*bias*if it systematically produces results that misrepresent a population

- For example, recording "happiness levels" on a sunny Saturday afternoon versus on a Monday morning.

categorical variable - responses that are not quantitative.

- For example, classroom numbers, while numerical themselves, cannot be meaningfully compared or operated on. It would not make any sense, whatsoever, to find the average classroom number in the building. Favorite color is another example of a categorical variable.
- "What is the most popular type of pet owned by students at your school?"

control group - in an experiment, this is the group that

*does not*receive the treatment; their untested results are compared to the experimental group for analysis.

Empirical Rule - In a normal distribution, the approximate percentage of data values that falls in any interval of the range of the data can be determined using just the mean and standard deviation.

- About 68% of all values fall within 1 standard deviation of the mean.
- About 95% of all values fall within 2 standard deviations of the mean.
- About 99.7% of all values fall within 3 standard deviations of the mean.

experiment - involves applying a treatment to some group or groups and measuring eh affects of the treatments

experimental group - in an experiment, this is the group that receives the treatment; their tested results are compared to the control group's untested results for analysis.

margin of error - the MOE is used to find a range of reasonable values used to estimate the population parameter based on a sample statistic

normal distribution - a distribution that can be modeled by a particular bell-shaped curve that is symmetric around the mean; also known as a normal curve.

observational study - you measure or observe members of a sample in such a way that they are not affected by the study

parameter - a piece of information about a variable that is based on the entire population, or group of people or things that is being studied.

percentile - the percentage of values less than or equal to a particular data value that is equal to the percentage of the total area under the distribution curve for that population to the left of that data value.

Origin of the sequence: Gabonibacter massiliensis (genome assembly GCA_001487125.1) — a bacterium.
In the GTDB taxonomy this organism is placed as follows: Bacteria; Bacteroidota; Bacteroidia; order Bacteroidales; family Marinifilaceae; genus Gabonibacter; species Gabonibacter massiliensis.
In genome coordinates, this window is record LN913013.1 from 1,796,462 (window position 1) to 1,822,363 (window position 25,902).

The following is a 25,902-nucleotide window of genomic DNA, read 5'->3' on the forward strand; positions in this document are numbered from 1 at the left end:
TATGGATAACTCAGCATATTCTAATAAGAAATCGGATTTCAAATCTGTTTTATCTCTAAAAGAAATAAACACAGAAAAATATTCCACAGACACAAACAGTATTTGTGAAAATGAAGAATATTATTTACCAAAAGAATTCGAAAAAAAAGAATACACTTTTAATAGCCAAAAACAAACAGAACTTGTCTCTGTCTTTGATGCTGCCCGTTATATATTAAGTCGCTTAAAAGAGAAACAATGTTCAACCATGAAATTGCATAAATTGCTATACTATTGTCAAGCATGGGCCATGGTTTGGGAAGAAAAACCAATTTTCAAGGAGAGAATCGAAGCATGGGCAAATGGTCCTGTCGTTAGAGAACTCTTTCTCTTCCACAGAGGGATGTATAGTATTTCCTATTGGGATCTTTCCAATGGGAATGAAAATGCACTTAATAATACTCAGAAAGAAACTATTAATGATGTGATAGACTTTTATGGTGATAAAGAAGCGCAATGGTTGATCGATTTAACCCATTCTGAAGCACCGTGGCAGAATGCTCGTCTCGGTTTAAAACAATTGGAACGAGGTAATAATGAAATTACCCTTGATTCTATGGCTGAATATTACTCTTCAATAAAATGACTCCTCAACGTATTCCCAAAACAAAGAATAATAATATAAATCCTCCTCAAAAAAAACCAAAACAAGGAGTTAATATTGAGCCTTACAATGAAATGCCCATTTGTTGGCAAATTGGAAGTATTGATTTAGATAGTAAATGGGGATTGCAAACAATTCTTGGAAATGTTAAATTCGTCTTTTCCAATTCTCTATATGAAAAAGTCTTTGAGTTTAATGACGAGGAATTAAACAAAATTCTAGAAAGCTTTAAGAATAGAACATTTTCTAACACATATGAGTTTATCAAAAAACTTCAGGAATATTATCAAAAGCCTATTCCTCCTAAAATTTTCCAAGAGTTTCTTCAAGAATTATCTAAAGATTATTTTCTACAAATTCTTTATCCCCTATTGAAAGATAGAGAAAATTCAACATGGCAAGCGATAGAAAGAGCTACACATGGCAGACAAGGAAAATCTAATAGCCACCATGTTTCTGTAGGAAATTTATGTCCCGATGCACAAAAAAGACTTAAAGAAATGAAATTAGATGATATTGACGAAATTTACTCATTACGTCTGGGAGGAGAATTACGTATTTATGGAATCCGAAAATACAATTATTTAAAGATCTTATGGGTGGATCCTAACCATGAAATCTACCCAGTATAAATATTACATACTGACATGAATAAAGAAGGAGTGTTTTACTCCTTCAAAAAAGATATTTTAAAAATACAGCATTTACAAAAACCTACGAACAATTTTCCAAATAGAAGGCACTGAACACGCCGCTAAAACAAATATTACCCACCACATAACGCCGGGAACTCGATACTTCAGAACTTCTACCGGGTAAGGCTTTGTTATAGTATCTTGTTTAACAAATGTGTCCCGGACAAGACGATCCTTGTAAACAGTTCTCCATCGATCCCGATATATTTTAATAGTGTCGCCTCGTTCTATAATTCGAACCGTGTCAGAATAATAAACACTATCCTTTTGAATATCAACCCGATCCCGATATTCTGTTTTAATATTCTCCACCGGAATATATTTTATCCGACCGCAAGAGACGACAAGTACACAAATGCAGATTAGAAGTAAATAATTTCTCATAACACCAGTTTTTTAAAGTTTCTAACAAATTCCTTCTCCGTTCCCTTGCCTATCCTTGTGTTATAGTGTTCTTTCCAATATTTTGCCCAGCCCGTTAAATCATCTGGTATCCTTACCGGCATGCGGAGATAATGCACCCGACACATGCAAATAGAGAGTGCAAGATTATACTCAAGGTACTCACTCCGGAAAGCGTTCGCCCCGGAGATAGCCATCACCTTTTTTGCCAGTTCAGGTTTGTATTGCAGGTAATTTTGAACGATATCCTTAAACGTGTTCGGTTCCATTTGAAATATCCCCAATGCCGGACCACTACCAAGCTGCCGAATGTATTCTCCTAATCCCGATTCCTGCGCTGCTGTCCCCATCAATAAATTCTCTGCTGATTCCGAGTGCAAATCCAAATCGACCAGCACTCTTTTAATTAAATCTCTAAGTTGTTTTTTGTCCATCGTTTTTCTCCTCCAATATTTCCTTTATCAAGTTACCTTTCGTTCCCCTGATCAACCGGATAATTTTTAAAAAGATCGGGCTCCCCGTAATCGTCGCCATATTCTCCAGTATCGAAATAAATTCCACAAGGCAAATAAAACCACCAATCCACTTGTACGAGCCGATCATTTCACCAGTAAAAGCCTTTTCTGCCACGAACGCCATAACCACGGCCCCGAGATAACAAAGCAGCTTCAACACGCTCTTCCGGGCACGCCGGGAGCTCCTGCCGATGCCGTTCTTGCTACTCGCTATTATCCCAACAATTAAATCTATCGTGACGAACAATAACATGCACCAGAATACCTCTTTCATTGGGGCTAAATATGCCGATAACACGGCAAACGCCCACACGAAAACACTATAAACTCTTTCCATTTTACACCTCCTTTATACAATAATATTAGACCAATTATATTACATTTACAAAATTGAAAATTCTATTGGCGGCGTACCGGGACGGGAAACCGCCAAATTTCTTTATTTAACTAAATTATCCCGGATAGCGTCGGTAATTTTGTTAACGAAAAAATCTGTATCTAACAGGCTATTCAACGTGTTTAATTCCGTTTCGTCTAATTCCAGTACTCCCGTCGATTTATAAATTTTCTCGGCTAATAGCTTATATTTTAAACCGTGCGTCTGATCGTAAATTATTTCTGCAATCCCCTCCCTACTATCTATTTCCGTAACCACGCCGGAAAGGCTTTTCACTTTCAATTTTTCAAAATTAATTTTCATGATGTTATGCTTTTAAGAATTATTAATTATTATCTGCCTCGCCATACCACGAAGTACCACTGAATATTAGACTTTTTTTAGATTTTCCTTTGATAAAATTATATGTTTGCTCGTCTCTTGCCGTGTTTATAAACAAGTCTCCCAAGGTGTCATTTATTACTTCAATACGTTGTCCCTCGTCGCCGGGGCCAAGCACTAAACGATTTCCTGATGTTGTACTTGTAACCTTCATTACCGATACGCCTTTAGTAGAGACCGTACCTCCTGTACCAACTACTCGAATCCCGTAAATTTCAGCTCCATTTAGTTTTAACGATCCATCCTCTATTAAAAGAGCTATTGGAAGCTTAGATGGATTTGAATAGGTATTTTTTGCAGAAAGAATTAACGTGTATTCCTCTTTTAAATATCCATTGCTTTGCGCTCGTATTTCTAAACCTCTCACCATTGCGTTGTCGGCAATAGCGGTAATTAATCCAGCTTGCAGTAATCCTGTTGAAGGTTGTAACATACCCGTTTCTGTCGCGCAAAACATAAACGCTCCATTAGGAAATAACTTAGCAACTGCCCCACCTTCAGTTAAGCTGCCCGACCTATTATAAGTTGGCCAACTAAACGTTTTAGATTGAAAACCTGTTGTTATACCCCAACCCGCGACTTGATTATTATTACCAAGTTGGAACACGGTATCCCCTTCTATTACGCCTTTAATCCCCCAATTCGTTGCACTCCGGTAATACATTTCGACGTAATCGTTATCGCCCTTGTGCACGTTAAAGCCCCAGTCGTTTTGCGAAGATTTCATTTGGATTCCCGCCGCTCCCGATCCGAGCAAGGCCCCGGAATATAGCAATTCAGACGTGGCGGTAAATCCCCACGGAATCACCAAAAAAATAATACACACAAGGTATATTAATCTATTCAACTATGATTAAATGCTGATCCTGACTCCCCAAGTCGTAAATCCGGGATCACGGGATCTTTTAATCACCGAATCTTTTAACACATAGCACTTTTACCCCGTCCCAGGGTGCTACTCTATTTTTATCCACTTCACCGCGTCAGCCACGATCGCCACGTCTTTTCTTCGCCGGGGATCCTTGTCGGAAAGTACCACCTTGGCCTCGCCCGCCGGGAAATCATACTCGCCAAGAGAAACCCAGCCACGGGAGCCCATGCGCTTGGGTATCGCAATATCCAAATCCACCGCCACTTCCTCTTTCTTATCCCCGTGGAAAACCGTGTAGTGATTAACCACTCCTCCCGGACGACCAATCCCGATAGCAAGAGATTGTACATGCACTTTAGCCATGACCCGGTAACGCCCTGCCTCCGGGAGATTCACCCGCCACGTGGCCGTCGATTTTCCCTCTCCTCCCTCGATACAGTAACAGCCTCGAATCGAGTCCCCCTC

population - the entire set of all members of a group studied by a statistical question.

quantitative variable - numerical values that can be meaningfully compared, added, subtracted, or otherwise operated upon.

- For example, median weight of backpacks makes sense but average classroom number does not. Therefore, weight would be considered a quantitative variable, and classroom number would not.
- "What is the average number of pets owned by the students at school?"

sample - a subset of the population that is being studied to answer a statistical question about the population.

sample survey - asks every member of a sample the same set of questions and records the answers

sampling distribution - the distribution of sample statistics, such as means or proportions from different sample of the same population.

simple random sample - each member of the population is equally likely to be chosen, and each possible sample of of the size you want is equally likely to be chosen.

skewed distribution - a distribution with a shape that is stretch out in either the positive or negative direction; a distribution that is not symmetric.

standard deviation - the measure of how much the values in a data set vary, or deviate, from the mean.

standard normal distribution - the normal distribution with a mean equal to 0 and a standard deviation equal to 1.

statistic - a piece of information about a variable that is based on a sample or subgroup chosen from the population

statistical question - a question that can be answered by collecting many pieces of information, or data

statistical variable - a quantity of quality that can be measured or counted, and for which data are expected to differ from one observation to another; statistical variables are either quantitative or categorical.

symmetrical distribution - a distribution with a shape that, when reflected across the mean, the display is roughly the same.

z-score - this counts how many standard deviations an individual data value is from the mean.